But here’s where I’m going with all this: by definition God (assuming He exists) must be bigger than our minds. If we could figure Him out, He wouldn’t really be God. Any attempt to fully grasp the divine using only logic and reason will ultimately be foiled; either we’ll settle on the wrong notions and deceive ourselves, or we’ll simply get frustrated and disillusioned when things don’t seem to add up. It isn’t because God doesn’t exist, but because we are finite people trying to discern an infinite Being. There are some camps within the church who realize this and have come to the erroneous conclusion that we should bypass the mind completely–and that’s where a lot of flakiness happens. I’m not suggesting we do that at all; our minds are a great gift, and we shouldn’t despise them. I’m only saying that for anyone to truly embrace God, I think it has to be on a level that goes beyond the scope of our minds. Jesus Himself gives us a clue that this is true when He said, “God is spirit, and those who worship Him must worship in spirit and in truth.” (John 4:24) He also mentioned being “born again”, and specified that we must be born both of water and of the spirit in order to see the kingdom of God. (John 3:5) This thing is more than mind; it is also spirit.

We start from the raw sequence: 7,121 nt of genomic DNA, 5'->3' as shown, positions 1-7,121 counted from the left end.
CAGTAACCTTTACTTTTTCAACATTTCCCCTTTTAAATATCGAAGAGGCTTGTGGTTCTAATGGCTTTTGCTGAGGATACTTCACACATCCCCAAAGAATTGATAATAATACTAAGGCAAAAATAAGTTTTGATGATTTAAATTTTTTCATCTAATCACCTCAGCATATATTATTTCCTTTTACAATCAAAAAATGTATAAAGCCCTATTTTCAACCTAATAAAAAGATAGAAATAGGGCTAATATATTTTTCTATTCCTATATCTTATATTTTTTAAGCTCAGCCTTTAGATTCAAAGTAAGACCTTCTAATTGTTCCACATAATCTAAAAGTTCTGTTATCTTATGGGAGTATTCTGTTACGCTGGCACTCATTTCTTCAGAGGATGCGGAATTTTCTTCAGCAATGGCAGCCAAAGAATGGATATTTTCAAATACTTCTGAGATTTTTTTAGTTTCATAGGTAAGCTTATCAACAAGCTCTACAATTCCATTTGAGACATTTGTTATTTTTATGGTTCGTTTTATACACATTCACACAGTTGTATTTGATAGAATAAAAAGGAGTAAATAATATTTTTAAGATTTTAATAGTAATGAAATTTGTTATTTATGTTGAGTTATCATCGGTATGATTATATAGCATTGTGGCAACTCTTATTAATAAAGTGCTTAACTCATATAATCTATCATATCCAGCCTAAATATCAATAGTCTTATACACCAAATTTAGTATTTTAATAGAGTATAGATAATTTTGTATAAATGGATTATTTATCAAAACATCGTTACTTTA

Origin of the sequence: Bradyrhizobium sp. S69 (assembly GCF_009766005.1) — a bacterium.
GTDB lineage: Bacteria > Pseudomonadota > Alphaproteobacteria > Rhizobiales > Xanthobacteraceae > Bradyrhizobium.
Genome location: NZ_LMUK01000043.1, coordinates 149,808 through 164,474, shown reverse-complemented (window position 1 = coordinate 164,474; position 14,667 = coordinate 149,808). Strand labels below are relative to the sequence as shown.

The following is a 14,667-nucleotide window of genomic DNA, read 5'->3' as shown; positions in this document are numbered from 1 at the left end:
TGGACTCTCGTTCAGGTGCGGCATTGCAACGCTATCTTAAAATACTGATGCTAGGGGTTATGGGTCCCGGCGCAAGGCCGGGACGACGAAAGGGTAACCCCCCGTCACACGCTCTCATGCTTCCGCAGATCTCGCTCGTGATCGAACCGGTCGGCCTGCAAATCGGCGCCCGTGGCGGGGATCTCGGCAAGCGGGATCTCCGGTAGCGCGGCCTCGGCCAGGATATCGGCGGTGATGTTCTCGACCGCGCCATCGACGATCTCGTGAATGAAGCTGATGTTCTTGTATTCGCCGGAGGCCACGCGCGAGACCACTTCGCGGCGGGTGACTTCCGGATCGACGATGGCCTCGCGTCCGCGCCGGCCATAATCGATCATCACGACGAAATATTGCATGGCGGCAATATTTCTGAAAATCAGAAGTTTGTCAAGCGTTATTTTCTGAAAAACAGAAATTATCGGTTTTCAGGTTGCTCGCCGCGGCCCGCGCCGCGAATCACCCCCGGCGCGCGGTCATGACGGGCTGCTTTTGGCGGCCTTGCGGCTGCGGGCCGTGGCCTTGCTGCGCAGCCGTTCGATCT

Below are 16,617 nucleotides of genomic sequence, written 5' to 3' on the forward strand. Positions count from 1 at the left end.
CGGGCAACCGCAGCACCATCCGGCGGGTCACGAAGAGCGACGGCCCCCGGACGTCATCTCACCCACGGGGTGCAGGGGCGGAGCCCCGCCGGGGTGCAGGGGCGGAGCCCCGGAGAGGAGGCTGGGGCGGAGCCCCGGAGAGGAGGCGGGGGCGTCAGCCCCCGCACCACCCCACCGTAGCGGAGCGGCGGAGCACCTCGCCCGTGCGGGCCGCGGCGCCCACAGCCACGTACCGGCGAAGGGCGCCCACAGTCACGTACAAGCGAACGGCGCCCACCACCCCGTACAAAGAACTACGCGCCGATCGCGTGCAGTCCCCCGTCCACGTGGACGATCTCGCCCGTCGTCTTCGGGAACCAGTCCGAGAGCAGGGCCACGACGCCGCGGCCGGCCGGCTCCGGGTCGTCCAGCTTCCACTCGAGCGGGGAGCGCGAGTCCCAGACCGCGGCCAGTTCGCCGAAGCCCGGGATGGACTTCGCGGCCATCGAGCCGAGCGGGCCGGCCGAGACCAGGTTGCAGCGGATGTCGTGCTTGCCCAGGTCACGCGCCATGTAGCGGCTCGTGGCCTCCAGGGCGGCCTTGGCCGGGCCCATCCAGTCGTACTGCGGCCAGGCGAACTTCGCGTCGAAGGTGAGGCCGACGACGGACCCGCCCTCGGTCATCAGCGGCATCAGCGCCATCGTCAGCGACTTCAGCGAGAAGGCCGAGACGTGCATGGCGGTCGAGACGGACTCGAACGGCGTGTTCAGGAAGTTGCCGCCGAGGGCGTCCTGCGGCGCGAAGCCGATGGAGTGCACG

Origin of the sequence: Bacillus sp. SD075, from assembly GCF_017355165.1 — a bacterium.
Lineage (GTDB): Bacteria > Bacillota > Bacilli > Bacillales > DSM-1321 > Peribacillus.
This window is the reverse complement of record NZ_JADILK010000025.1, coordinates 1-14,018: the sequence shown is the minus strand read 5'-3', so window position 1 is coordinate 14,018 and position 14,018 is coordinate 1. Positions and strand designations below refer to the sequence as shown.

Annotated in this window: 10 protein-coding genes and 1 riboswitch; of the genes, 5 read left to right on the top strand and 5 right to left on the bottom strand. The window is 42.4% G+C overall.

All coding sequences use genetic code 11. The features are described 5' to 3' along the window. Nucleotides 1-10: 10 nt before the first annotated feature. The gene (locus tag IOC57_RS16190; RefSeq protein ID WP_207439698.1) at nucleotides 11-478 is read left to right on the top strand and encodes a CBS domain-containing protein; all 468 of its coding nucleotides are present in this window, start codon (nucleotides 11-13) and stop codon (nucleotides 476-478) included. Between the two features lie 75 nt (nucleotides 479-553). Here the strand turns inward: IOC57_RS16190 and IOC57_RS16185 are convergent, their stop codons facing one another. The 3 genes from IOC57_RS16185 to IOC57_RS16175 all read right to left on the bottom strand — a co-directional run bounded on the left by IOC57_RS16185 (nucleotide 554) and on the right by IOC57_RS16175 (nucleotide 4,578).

In my own journey, I’ve been disappointed, disillusioned, hurt, discouraged, and even traumatized. Lots of things I assumed to be true weren’t true at all. But one of the reasons I believe so strongly in God despite these struggles is that I guess I have a sense of the spirit beyond what my mind can explain. I have experienced the Person of God in ways that I simply cannot deny, despite my inability to explain it or even to convince others of its reality. I just know. Even this week I’ve had several occasions where I had impressions or insights beyond my ability to know, and I knew it to be the voice of God interacting with me. I couldn’t rationally prove it to you with words here on this blog, but neither do I feel the need to prove it. God, after all, isn’t an idea to be grasped, but a Person to be experienced–not on a flesh-and-blood level (at least this time), but as Spirit. Beyond my own disappointments, I guess I’ve always realized somehow, while I do use my mind to ask questions and grapple with issues of faith, I don’t rely on my mind as the sole litmus test for the legitimacy of God. I trust in the existence of God more than I trust in my own ability to figure Him out.